100 Years – 100 Objects: Conus adamsonii

The Houston Museum of Natural Science was founded in 1909 – meaning that the curators of the Houston Museum of Natural Science have been collecting and preserving natural and cultural treasures for a hundred years now. For this yearlong series, our current curators have chosen one hundred exceptional objects from the Museum’s immense storehouse of specimens and artifacts—one for each year of our history. Check back here frequently to learn more about this diverse selection of behind-the-scenes curiosities—we will post the image and description of a new object every few days.

Conus rhodendron - srop

This description is from Tina, the museum’s associate curator of malacology. She has chosen a selection of objects that represent the most fascinating shells and animals in the Museum’s collections, that we’ll be sharing here – and at 100.hmns.org- throughout the year.

Broderip, 1836

Commonly called the “Rhododendron Cone” this rare species is easily distinguishable from any other species of Conidae.  They live on the seaward sides of coral reefs and are difficult to find in their habitats because of the rough ocean currents outside the reefs.  Occasionally they can be found inside the protective coral reefs in lagoons.  Possibly these have been washed over the reef by strong storms.  French Polynesia is the eastern border of its range which extends westward to the Coral Sea area.

You can see more images of this fascinating artifact – as well as the others we’ve posted so far this year – in the 100 Objects section at 100.hmns.org

5 thoughts on “100 Years – 100 Objects: Conus adamsonii

  1. Despite my lack of knowledge of Malacology, I can tell you what I DO know. And that is, that this Conus adamsonii, is quite a pretty color. lol. I’m sorry if I sound like the mainstream public (Though I certainly am NOT! My knowledge lies more in with the theropod dinosaurs, more specifically some of the Coelurosaurs, and even MORE specifically the Dromaeosauridae (the “Raptors,” of course.) ;) Anywho, interesting post and I can’t wait until the next post. ;)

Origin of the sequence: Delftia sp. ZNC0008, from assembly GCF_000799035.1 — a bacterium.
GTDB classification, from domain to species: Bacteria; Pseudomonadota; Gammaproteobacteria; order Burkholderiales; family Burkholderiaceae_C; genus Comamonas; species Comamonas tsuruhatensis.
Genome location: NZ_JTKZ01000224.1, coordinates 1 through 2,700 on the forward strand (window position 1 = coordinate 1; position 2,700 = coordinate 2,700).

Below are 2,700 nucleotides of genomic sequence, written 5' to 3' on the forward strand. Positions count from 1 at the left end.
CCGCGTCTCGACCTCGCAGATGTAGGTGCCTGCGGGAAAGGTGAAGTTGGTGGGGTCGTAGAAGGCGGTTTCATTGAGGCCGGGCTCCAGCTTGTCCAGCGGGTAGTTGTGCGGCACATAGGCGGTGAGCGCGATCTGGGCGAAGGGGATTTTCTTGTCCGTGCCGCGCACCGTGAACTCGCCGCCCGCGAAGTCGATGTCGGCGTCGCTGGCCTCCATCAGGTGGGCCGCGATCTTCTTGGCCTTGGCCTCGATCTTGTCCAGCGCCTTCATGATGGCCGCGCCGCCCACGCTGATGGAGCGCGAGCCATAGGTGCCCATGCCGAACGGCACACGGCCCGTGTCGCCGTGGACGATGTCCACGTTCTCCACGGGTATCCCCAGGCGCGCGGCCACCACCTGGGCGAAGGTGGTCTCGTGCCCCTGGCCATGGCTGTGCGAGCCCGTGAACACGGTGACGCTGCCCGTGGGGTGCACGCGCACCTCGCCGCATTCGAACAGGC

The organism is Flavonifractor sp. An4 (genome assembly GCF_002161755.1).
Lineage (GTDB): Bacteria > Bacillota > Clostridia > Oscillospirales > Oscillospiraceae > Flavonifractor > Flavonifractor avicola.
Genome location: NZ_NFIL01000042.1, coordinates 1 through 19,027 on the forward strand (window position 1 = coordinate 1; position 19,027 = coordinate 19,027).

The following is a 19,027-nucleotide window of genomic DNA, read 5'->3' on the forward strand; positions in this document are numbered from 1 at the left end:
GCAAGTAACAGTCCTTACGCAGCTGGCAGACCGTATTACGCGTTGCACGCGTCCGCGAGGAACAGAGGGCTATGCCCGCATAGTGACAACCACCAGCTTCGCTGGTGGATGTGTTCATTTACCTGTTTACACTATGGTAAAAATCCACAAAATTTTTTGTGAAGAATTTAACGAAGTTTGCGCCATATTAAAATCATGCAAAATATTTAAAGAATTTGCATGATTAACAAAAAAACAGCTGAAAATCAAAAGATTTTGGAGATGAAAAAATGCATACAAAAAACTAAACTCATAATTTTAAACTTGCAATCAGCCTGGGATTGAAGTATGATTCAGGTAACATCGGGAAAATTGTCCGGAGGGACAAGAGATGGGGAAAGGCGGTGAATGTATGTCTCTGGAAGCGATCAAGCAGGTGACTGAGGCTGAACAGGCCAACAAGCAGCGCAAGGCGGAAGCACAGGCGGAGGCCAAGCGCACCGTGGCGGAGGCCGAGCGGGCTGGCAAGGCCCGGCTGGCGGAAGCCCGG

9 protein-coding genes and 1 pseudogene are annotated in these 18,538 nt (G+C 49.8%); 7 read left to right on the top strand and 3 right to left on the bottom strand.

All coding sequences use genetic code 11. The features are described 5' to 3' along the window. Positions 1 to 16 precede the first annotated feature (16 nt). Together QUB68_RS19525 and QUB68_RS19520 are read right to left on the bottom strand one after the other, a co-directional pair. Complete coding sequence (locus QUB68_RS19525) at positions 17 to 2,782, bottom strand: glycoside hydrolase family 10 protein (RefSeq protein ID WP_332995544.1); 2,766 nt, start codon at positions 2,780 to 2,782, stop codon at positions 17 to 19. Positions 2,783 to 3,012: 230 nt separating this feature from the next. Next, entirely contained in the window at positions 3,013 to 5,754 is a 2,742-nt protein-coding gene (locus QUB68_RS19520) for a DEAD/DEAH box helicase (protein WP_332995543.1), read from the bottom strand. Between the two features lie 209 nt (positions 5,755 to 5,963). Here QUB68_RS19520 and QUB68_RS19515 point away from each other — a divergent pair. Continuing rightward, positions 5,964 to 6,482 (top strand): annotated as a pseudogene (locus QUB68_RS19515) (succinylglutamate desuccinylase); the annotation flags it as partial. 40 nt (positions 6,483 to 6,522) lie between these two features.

-Raptor Lewis
    raptor.lewis@gmail.com (Prefered for Paleontology)
    http://paleoquestfossilhunter.blogspot.com- Author
    http://www.DinosaurHome.com-Forum Moderator

  2. I have a very good specimen collected on the beach beside the main runway at the Aitutaki airport (Cook Islands) in 1998/99

  3. The Conus Adamsonii is one of the iconic, “Holy Grail”-type of shells for all serious shell collectors, along with a handful of other rare and exotic shells. They are difficult to obtain, and getting more so. Recently, I have been fortunate enough to obtain one from the Marquesas Islands. I’m so pleased that the HMNS chose to include a number of seashells in your “100 Objects” – Nature’s Porcelain.

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